Front Matter

Half Title Page

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Title Page

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pp. 5-5

Copyright Page

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Dedication Page

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Table of Contents

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Figures

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pp. xi-xii

Tables

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pp. xiii-xvi

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ACKNOWLEDGMENTS

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pp. xvii-xviii

I feel indebted to many people for their help while this book was in the making. Foremost among them, I wish to express my gratitude to Professor Calvin Goldscheider not only for the many insightful comments he offered on the present study but also for the support and encouragement he has given me throughout my academic work...

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INTRODUCTION

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pp. 1-4

One of the main issues in the sociology of education is that of education and social change. Central questions usually asked are: Is education a modernizing or conservational factor? Does education shape society or is it shaped by society? Does education form an asset for development...

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THEORETICAL FRAMEWORK

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pp. 5-14

The different arguments regarding the relationship between education and social change may be grouped under two main approaches: the positivist approach and the conflict approach. We shall try to delineate the central components of each approach and their significance for our study...

Content

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General Background: Demographic, Social, Economic, and Political Aspects

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pp. 15-36

In 1914, there were approximately 600,000 Arabs living in Palestine. By the end of the Mandatory period (1947), their number stood at 1,294,000 (Gilbar 1989, 3), an increase over a period of three decades of 116 percent...

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Education in the Ottoman and the Mandatory Periods

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pp. 37-60

The Ottoman government assumed, for the first time, responsibility over educational services in the empire in 1846, when a special law was issued to institutionalize free education and the employment of professional secular teachers in addition to the religious teachers...

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Arab Education after the Establishment of Israel: Administrative Issues

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pp. 61-78

As early as November 1947, upon the U.N. decision on the partition of Palestine, the Jewish authorities formed a special committee to work out a practical plan for the accommodation of the educational system of those Arabs who were expected to be included in the areas designated as the Jewish state...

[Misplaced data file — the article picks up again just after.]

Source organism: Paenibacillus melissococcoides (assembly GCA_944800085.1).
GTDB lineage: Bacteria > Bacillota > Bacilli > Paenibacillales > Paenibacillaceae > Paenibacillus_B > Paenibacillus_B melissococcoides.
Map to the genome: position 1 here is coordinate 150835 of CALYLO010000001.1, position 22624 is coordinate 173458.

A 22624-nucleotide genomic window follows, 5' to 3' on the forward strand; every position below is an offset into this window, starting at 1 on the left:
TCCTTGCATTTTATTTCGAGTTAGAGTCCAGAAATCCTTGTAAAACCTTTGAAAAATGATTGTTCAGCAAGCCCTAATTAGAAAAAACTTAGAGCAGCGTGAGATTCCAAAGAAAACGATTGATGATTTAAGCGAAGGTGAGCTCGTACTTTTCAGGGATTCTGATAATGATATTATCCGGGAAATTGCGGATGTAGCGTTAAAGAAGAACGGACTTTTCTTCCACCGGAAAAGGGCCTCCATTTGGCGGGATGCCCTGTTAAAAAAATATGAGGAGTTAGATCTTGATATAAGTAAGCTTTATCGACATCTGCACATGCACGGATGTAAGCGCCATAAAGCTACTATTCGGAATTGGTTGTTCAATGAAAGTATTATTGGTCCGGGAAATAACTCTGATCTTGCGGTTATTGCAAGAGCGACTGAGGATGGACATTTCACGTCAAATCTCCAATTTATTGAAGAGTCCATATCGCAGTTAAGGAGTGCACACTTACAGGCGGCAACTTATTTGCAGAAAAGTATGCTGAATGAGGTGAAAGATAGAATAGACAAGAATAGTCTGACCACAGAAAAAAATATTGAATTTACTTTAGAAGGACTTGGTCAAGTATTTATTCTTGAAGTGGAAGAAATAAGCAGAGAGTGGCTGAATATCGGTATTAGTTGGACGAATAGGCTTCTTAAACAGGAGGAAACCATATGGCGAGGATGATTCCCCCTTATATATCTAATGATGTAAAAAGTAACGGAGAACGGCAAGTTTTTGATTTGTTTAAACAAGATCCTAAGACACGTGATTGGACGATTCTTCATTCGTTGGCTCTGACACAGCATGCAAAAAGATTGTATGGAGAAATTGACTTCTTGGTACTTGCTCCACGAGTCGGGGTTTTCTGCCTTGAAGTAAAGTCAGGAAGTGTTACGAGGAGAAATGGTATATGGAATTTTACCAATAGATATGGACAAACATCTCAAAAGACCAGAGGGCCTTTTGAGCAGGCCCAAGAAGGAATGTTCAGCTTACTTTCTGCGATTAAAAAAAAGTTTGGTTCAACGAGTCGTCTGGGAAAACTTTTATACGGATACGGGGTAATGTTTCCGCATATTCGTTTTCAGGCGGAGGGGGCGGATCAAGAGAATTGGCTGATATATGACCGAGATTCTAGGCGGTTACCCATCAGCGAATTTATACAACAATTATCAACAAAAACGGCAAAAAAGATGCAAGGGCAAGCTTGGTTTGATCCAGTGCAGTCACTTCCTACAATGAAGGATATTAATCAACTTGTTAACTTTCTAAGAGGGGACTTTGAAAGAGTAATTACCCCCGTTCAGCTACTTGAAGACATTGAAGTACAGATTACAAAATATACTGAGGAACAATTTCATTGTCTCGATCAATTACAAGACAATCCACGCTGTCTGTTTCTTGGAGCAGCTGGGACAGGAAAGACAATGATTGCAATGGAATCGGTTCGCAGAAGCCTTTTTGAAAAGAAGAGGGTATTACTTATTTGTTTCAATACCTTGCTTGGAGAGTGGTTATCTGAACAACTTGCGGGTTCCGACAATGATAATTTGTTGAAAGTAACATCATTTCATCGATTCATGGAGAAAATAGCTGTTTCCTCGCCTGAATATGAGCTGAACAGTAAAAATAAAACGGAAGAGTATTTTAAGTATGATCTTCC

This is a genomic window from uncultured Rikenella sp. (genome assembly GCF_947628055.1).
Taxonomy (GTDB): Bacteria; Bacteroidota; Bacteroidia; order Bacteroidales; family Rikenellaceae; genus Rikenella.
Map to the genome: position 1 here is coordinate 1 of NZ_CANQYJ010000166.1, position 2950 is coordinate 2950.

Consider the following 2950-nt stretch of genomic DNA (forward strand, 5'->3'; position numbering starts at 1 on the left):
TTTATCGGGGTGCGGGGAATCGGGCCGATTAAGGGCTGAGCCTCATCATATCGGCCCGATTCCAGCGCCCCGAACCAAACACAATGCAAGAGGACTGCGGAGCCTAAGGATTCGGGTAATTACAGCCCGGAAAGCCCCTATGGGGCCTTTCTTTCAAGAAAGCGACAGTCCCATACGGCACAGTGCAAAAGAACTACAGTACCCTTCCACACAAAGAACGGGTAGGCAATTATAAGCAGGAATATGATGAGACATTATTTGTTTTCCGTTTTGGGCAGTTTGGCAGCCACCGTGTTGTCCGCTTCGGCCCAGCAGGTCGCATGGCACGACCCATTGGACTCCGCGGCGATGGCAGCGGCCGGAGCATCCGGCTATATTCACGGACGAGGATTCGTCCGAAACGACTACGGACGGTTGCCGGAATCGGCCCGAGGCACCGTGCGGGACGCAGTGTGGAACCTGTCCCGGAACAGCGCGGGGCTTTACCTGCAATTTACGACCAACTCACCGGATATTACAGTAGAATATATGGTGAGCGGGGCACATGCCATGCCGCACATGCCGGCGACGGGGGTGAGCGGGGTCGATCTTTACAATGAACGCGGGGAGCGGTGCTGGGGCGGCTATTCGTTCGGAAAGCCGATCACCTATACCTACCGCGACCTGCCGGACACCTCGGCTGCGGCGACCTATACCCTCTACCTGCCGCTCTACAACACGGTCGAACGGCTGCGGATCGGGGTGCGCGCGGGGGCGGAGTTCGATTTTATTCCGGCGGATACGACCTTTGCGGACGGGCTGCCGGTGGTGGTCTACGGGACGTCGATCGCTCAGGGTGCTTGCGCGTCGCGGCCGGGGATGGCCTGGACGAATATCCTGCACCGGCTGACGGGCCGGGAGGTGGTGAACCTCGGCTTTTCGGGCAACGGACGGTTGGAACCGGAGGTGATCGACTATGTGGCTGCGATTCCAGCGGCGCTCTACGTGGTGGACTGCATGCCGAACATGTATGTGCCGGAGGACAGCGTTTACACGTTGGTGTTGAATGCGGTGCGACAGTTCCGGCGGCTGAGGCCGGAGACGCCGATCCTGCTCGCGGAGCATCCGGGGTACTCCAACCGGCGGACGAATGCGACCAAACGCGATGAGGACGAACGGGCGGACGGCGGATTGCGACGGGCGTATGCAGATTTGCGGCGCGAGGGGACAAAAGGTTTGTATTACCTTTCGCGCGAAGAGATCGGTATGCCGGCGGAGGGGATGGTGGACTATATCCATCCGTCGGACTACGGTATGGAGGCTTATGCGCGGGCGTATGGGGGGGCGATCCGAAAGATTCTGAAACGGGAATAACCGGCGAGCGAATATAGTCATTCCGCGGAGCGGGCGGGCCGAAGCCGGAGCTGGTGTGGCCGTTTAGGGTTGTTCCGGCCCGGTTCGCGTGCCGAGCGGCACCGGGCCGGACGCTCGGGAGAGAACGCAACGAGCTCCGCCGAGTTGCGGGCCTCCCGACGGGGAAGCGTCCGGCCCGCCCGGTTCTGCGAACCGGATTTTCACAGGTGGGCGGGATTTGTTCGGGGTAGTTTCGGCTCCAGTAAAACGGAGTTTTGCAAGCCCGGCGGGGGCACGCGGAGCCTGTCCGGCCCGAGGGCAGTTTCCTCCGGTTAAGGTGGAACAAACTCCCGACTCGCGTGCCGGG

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Institutions and Pupils

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pp. 79-102

Until the early 1970s, the structure of the educational system in Israel included three levels: kindergarten, for children aged 5-6; a primary level, from 1st through 8th grades; and a secondary level, from 9th through 12th grades...

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Physical and Educational Facilities

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pp. 103-118

One of the perpetual problems facing Arab education in Israel has been the lack of adequate school buildings, a consequence of the discriminatory budgets, evident from the early years of the state, for the construction of the Arab schools...

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Policy, Goals, and Curricula

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pp. 119-142

A conventional argument postulates that Arab education in Israel functioned for nearly three decades without a defined goal (Mari 1978, Nakhleh 1977; Jiryis 1976). To support this argument, scholars have often quoted Emanuel Kupilievitch...

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Teachers and Social Control

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pp. 153-190

From the outset, one of the crucial problems concerning Arab education in Israel was the shortage of qualified teachers. As indicated earlier, the vast majority of the educated elite in the Mandatory period lived in the cities...

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Higher Education

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pp. 191-214

Education in general and higher education in particular occupy a very important place among the Arabs in Israel. If one takes into consideration the low educational starting point of the Arab citizens of Israel and the absence among them of intellectual and political elites...

Back Matter

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CONCLUSION

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pp. 215-224

In this monograph, an attempt has been made to analyze the role played by formal education among the Arab national minority in Israel. Throughout, we have dealt systematically with one central question: Is education a source of empowerment for a minority or is it, rather, a mechanism of social and political control used by the dominant group...

REFERENCES

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pp. 225-242

INDEX

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pp. 243-251

Back Cover

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pp. 252-261